Monday, January 2, 2017

Marxism Today: Key differences between Marxism and revisionism

Marxism holds a number of key principles that are crucially important.

1.    The working class needs a party of a new type, that is, a Communist Party. The question of the form of such an organisation is vital. A Communist Party is not some amorphous body which anybody can join by filling in a coupon and for any reason whatsoever. It is a well organised and disciplined organisation that is selective about its membership.  This is not about elitism, but about ensuring that Party members are of sufficient quality, in an organisation that places demands on individuals in connection with their activity, a grasp of the Party’s ideology and acceptance of the Party program and preparedness to work and live with the people whose interests they represent.

Every member is required to put ideology in command, belong to a Party organisation and pay Party dues. This is an organisation of activists and not commentators. Although in each country and time there are some unique characteristics, there are some general principles that Lenin elaborated so well in his monumental works What Is To Be Done and One Step Forward and Two Steps Back. Stalin accurately summarised what Lenin had to say under these headings in his Foundations of Leninism.

a.    The Party is the vanguard of the working class
b.    The Party is the organised detachment of the working class
c.    The Party is the highest form of class organisation of the working class
d.    The Party is the embodiment of will, incompatible with the existence of factions
e.    The Party is strengthened by purging itself of opportunist elements

These principles of Communist Party organisation are not based on command from higher up, but on voluntary individual and collective discipline founded on revolutionary understanding, commitment and willingness to serve the working class and people and not one’s self.

Thus there must be a unity between ideology, politics and organisation. Ideology must be in command, the political actions must be in accord with this ideology and organisation must serve ideology and political needs. On this basis, the Party recruits the best of the working class and other social groups. And it does not set up organisation that is separate from those it seeks to serve, but one that is organised amongst the people.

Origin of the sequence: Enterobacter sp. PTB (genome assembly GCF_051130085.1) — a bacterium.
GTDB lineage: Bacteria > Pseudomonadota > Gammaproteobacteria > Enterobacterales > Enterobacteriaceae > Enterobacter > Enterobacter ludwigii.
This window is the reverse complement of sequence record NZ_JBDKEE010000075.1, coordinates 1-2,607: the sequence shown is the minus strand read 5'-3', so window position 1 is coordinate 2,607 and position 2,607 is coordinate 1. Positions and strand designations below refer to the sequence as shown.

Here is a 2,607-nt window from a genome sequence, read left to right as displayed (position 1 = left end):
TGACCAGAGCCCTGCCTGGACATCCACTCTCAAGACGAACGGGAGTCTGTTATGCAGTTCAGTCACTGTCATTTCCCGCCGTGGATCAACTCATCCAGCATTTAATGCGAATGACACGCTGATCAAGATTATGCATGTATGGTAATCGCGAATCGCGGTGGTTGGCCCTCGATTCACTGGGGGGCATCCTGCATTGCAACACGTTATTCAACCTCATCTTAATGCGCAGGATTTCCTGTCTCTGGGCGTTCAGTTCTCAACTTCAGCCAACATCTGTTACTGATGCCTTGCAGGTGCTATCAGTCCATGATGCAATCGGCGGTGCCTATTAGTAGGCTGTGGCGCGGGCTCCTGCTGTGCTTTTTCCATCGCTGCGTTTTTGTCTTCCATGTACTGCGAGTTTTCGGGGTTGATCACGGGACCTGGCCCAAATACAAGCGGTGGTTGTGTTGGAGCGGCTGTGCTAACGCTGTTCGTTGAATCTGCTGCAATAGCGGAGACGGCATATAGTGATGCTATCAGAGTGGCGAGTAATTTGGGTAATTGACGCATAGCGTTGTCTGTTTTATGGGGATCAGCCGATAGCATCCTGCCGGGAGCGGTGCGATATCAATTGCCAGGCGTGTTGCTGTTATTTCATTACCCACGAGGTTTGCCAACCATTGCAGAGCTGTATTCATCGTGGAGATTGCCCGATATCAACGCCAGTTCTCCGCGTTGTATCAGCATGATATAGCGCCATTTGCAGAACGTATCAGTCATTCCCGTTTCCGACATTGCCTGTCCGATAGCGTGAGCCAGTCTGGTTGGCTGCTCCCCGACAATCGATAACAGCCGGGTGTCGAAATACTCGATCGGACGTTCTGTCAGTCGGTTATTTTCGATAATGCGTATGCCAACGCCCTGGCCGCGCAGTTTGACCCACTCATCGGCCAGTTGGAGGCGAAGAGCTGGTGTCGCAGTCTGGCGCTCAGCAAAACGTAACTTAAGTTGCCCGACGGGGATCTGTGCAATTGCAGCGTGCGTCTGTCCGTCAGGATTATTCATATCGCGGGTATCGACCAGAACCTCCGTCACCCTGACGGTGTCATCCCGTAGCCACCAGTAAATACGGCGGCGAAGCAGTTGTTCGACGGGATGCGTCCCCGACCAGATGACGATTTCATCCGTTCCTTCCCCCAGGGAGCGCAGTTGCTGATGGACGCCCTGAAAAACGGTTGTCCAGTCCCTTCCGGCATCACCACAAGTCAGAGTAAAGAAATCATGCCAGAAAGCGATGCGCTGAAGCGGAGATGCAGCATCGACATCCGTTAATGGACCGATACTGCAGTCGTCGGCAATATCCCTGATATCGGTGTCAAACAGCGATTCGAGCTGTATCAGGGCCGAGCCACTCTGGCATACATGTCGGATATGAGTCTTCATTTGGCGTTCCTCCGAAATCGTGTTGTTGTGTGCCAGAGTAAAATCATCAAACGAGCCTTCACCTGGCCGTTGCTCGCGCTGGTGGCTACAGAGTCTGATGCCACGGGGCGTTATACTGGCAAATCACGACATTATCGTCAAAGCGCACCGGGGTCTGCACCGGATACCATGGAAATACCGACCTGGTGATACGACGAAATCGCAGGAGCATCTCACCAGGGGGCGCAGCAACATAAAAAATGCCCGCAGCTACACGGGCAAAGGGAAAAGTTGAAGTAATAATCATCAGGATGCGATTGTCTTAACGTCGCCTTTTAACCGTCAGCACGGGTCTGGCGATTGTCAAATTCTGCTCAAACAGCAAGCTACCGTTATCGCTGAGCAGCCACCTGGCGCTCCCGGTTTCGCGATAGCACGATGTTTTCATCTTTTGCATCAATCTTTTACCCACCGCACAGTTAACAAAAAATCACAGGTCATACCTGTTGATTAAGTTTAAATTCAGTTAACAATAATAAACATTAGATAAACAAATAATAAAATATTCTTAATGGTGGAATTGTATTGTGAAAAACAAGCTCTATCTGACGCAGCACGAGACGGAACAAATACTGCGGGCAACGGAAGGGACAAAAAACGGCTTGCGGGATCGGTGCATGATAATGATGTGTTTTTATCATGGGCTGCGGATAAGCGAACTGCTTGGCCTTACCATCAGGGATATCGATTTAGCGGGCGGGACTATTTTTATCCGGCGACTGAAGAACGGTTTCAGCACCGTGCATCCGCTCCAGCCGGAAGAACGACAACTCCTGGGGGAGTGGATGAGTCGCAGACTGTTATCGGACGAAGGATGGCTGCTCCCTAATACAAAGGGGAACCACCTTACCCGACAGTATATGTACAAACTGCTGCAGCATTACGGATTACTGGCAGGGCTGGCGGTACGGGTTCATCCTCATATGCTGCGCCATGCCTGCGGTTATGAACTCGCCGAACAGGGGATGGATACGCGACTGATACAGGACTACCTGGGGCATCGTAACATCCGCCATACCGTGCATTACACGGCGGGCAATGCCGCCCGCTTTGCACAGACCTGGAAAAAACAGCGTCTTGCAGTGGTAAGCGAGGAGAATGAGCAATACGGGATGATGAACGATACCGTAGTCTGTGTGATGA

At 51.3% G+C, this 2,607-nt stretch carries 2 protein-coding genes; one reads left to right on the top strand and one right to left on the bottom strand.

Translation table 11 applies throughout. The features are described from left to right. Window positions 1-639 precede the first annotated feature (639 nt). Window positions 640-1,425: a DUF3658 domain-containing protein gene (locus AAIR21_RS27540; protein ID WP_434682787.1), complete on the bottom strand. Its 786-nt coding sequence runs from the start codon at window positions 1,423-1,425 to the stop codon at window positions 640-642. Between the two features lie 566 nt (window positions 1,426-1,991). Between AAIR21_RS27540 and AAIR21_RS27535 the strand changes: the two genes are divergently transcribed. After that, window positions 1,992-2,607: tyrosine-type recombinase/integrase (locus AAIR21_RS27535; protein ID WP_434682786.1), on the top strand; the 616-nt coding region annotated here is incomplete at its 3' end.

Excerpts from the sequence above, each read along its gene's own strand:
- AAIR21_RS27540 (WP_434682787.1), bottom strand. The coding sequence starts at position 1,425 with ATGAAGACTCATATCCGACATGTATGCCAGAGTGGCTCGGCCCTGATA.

2.    The interests of the working class are irreconcilable with the interests of the capitalist class. Only through a fierce and determined struggle of society, led by the working class, can the common enemy be defeated and fundamental change be brought about. The reason for this is the mode of production under capitalism, namely, the contradiction between the socialised relations of production and the private ownership of the means of production and the commodity. Tied up with this is Marx’s Theory of Value. This explains how profit is extracted from the value created by labour, which is expropriated by the capitalist in the form of profit. If this is true, the interests of one class can only be secured at the cost of the other. Marx also observed that the relations of production in capitalist society determine that there will be cyclical booms and bust phases in the economy.

3.    Capitalism cannot be reformed into socialism. The capitalist class constitutes the ruling class through its economic power. From this stems political power.  The state is a weapon in the hands of the ruling class, used to impose its rule through both deception and violence. Only by the removal of the economic power of the capitalist class and putting an end to its political, administrative and legal structure through the destruction of the capitalist state, is it possible to put an end to this rule and replace it by the rule of the working class and its allies.  This power is exercised this a completely different kind of state, a state based on democratic mass participation in decision making and implementation of these decisions.